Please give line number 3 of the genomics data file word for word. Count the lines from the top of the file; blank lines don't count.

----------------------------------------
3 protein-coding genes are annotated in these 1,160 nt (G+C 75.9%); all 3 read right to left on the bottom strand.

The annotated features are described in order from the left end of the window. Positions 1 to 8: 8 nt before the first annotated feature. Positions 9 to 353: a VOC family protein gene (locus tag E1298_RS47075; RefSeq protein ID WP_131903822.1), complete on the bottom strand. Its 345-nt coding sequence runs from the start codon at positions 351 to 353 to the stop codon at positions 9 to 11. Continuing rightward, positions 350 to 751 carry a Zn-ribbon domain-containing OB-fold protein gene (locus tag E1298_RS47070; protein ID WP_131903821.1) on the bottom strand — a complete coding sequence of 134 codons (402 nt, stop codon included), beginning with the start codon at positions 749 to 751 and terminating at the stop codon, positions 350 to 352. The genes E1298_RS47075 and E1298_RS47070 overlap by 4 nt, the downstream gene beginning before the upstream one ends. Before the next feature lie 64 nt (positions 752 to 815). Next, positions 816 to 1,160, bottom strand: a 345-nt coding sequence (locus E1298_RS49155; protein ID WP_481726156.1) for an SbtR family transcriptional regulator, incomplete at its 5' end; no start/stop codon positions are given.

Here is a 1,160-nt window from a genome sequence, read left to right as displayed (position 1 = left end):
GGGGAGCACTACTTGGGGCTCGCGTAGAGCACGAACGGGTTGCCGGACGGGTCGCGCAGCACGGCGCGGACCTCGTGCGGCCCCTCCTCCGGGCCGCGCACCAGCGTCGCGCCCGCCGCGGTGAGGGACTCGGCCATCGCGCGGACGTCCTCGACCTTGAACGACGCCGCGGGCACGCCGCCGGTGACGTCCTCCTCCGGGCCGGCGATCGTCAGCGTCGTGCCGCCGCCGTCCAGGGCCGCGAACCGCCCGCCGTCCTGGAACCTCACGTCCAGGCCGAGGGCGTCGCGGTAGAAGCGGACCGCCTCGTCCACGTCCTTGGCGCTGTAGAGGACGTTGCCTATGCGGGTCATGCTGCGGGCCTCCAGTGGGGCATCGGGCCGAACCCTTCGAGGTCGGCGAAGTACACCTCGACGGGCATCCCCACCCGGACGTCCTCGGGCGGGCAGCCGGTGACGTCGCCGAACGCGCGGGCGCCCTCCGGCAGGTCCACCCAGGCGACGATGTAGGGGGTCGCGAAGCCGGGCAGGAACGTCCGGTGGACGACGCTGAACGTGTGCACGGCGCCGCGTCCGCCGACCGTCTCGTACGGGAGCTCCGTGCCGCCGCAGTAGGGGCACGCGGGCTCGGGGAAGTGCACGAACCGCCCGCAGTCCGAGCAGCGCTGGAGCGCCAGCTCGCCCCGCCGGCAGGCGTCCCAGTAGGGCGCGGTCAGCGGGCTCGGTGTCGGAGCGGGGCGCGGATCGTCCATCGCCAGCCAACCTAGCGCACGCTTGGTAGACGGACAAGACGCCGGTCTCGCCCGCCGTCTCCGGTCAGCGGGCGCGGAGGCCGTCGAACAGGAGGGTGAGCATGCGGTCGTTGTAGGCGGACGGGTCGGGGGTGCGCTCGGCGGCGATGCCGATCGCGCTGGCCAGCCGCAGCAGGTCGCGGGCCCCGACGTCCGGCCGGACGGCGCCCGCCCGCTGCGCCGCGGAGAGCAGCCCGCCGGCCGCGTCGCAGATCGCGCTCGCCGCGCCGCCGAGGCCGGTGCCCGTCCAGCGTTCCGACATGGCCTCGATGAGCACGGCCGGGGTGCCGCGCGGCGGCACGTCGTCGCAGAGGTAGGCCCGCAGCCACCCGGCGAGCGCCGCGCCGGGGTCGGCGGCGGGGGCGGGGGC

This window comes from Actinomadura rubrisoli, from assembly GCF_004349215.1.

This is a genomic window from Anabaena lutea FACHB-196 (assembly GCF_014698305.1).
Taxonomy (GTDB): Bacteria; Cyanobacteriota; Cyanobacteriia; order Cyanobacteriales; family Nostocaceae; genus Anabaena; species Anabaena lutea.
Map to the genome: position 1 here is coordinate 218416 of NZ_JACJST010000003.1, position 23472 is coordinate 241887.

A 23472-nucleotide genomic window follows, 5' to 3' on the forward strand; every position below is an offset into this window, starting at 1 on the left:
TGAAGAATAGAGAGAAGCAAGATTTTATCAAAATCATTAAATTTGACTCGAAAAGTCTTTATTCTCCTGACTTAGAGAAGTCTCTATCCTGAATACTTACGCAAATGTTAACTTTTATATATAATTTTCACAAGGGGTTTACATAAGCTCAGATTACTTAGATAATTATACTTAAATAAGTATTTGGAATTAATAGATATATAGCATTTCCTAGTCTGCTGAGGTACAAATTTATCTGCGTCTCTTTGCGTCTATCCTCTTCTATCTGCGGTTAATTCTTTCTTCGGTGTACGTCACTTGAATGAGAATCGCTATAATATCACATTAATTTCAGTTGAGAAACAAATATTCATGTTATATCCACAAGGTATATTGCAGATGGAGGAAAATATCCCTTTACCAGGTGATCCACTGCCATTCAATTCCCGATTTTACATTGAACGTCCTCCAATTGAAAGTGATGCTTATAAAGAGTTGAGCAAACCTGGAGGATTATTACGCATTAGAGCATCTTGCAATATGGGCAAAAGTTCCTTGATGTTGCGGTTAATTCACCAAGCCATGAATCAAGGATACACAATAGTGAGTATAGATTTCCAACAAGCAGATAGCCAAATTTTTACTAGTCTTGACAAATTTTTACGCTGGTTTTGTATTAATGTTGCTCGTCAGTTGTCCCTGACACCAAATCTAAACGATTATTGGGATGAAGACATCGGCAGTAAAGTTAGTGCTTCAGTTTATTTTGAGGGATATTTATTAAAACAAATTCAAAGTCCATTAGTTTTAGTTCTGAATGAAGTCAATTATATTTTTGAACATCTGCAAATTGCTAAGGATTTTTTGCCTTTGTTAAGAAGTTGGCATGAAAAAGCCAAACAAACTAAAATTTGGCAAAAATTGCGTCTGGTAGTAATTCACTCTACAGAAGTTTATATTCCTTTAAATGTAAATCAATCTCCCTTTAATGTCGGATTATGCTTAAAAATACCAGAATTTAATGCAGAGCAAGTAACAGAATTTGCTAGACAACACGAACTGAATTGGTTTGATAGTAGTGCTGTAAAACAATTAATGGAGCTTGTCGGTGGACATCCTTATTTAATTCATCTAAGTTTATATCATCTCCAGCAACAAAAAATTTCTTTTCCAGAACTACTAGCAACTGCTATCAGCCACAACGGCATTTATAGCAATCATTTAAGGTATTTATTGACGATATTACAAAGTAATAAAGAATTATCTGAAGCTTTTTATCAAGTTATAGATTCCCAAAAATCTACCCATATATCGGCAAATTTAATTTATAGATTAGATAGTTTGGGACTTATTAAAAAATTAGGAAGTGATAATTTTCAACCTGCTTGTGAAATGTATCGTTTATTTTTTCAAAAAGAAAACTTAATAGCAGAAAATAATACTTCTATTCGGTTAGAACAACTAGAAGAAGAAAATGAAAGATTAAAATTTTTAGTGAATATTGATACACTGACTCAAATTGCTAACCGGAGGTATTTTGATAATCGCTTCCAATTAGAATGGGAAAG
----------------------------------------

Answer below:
Here is a 1,160-nt window from a genome sequence, read left to right as displayed (position 1 = left end):